PORT HAWKESBURY: Barb MacIntyre expected good things out of last Wednesday’s Sew Day, hosted by St. Mark’s Tea Thyme Quilters, but she was pleasantly surprised with the event’s success.
“We made 190 blocks, and we’re going to send 150 blocks to Toronto where they will be made into quilts to be part of the big quilting bee [Quilt Canada 2017],” she said. “What they’ll do in Toronto is put 24 of them into a quilt for a young child and maybe 45 together for a big kid.
“We’ll be helping to make quilts for little kids and big kids who visit Ronald McDonald House.”
MacIntyre was an organizer of Sew Day, an event held to support the Canadian Quilters Association’s effort to make and donate 1,000 quilts for kids at Ronald McDonald Houses across Canada. With that, the Sew Day efforts took on a patriotic atmosphere.
In celebration of Canada’s 150th birthday, Sew Day participants incorporated 150 Celebration fabric into the slab blocks they prepared. It was these slab blocks that were made last Wednesday and are now en route to Toronto.
The slab blocks will be sewn together at Quilt Canada 2017, Canada’s largest quilting bee. The event takes place from June 14 to 17.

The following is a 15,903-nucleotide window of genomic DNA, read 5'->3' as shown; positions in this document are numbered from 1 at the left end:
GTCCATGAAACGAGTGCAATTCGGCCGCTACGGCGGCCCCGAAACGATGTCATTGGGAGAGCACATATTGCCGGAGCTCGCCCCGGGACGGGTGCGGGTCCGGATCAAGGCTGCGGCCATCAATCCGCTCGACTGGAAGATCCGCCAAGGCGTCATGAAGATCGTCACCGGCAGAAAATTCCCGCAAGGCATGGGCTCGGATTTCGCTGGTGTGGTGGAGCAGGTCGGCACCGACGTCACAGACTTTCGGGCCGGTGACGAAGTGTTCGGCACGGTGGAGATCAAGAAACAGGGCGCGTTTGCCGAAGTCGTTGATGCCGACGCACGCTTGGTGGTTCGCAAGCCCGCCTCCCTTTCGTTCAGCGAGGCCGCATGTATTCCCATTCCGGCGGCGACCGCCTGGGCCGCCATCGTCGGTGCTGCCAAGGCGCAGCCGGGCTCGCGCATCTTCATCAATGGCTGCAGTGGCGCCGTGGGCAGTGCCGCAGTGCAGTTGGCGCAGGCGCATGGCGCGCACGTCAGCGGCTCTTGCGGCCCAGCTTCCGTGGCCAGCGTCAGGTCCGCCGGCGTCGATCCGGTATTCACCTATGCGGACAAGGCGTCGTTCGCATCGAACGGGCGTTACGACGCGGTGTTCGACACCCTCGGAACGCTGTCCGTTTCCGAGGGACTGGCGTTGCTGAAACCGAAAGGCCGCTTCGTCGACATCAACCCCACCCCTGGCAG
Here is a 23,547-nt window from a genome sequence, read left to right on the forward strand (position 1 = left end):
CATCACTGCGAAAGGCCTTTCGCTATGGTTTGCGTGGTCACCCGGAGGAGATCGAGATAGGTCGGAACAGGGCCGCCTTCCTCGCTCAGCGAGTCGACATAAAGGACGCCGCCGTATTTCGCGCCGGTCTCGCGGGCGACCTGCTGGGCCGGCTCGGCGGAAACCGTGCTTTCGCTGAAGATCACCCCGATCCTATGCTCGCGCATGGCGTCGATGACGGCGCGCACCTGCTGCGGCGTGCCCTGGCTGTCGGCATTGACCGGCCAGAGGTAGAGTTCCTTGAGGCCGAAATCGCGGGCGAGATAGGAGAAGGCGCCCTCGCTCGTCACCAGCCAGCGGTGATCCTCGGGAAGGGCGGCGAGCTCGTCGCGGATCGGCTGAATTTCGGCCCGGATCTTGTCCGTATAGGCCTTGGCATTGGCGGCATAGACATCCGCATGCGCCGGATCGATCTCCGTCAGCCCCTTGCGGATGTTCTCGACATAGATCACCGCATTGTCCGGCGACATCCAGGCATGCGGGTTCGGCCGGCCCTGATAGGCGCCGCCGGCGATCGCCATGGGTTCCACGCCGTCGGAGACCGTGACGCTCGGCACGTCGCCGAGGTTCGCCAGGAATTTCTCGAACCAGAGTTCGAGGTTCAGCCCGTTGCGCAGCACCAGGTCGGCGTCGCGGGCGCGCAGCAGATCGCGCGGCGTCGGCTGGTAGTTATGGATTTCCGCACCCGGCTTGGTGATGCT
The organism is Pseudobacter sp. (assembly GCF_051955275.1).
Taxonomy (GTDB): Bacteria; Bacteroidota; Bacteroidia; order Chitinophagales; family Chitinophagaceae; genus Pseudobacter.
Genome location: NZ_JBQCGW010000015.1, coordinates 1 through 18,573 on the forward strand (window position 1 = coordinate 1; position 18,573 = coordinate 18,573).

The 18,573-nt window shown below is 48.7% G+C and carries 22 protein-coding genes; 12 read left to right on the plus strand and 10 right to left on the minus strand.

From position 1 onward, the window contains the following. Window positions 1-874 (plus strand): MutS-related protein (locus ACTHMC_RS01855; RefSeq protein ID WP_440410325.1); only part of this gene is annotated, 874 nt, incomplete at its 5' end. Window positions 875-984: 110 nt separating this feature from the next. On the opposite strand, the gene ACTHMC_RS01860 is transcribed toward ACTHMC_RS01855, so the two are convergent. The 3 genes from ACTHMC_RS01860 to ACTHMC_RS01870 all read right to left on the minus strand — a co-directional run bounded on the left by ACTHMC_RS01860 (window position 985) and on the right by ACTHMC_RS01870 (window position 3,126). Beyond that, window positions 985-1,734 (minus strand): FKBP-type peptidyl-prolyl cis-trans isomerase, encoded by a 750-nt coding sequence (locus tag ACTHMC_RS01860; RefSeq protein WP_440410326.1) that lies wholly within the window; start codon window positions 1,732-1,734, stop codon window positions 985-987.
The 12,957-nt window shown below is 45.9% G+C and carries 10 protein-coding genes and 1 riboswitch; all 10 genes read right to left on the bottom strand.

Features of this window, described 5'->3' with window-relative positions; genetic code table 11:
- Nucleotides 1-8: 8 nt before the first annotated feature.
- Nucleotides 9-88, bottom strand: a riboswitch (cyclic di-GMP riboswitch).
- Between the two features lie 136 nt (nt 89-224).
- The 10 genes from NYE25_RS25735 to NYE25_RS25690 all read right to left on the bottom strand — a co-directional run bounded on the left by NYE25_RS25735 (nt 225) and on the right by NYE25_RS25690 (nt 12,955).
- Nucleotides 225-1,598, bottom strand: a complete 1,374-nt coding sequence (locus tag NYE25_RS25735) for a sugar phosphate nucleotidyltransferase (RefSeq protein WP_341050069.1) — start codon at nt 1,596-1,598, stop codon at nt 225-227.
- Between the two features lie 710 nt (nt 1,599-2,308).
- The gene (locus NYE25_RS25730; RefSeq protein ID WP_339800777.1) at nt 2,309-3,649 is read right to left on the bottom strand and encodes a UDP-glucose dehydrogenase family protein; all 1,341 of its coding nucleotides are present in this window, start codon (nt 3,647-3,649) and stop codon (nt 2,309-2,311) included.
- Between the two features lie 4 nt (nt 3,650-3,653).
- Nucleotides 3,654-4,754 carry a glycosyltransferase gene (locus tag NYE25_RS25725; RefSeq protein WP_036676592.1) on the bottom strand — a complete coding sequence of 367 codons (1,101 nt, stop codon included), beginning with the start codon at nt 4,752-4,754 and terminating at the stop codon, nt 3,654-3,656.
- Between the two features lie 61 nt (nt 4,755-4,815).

MacIntyre said visitors came from communities all across Cape Breton Island and northeastern Nova Scotia. The event ran from 10 a.m. to 4 p.m. and refreshments were provided by the Port Hawkesbury McDonalds and The Fleur-de-Lis Restaurant.
“We were hoping that we’d have maybe 50 people, and we certainly passed that,” she said. “Plus, we had people coming through the door just to see what we were doing. We had lots of visitors, and that’s what we wanted.”
The goal of Sew Day was to help kids at Ronald McDonald House and celebrate Canada’s 150th birthday, but the event also helped expose people to St. Mark’s Tea Thyme Quilters. The group meets every Wednesday at the church from 10 a.m. to 1 p.m., and anyone looking to join is welcome. Veteran quilters and people still learning are equally welcome.
Not all slab blocks were sent to Toronto, as the goal was to send 150 to Quilt Canada 2017. The remaining blocks will be used for quilts made in Port Hawkesbury, then advanced to the Ronald McDonald House in Halifax.
“We will have quilts for there,” MacIntyre said, noting that it was good to ensure some of the blocks stayed close to home.